b. The Footnotes include both "alternative renderings" and "various readings," the difference between which, being partly technical, is worth a moment's attention. An "alternative rendering," then, comes of the process of translating, and merely expresses the translator's feeling that some other English word than that adopted in the text might have given the sense of the original nearly or quite as well; and that for the reader to know this may be of practical service. It is well for the reader to be aware that oft-times no one word wholly and absolutely and alone says precisely what is conveyed by the Hebrew or Greek. It is no question of variance between one copy of the original and another, but exclusively concerns the best way of representing what is admitted to be in the original. One rendering conveys the meaning more readily or more precisely than another, and to ring the changes on fair alternatives is often very helpful, supplying a breadth or an exactness which can be had in no other way. Sometimes a rendering is too literal for the text, yet not too literal for the margin. Questions of decorum and euphemism may be allowed some influence. Humorous translations may sometimes do good service in the margin which could never be tolerated in the text. Moreover, a freer rendering may the sooner be allowed in the text, provided a more literal one be placed at the foot of the page. So much for "alternative renderings." "Various readings" are a very different matter. They have sole regard to variations which, in the course of transmission from an earlier age, have crept into different copies of or witnesses to the original. Concerning these, more information will be found in Chapter III. of this Introduction.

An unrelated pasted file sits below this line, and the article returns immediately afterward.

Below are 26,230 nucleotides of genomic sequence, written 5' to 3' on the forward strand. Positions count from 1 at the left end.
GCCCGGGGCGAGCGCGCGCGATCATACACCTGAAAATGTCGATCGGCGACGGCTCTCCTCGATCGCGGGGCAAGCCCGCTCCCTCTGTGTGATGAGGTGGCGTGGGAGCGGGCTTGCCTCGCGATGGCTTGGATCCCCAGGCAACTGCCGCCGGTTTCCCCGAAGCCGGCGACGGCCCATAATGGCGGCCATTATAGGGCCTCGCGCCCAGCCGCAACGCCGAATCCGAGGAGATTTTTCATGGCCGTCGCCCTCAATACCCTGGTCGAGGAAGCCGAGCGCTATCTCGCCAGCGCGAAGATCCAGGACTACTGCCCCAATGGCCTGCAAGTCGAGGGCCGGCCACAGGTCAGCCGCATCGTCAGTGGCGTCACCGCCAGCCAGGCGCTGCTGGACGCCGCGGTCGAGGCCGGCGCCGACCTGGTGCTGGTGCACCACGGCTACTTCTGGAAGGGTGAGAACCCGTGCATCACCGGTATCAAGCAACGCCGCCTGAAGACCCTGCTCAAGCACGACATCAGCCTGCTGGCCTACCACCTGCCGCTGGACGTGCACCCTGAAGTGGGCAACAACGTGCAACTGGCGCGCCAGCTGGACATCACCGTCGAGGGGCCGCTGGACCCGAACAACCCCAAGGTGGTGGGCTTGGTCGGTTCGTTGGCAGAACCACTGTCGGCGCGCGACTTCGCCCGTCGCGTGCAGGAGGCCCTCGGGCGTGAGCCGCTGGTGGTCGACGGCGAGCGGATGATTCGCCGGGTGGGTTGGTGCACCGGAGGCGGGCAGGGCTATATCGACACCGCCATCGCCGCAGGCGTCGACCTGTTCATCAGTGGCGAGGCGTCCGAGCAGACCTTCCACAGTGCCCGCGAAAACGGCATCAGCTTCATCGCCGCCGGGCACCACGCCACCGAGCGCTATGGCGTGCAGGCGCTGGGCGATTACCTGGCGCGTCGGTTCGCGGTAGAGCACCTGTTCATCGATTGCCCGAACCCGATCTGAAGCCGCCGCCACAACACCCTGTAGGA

c. References, as commonly understood, can readily be found elsewhere. Those here given have come into the Translator's hands mostly through special channels or as the result of personal study; and in any case, it is believed, will be found trustworthy and useful.
d. The Appendices present, in orderly collected form, matter which would have been suited for longer notes, but can be more conveniently studied as actually given. These appended notes mostly touch upon subjects of the highest importance, and are respectfully submitted in the hope that they will prove helpful to not a few readers of The Emphasised Bible.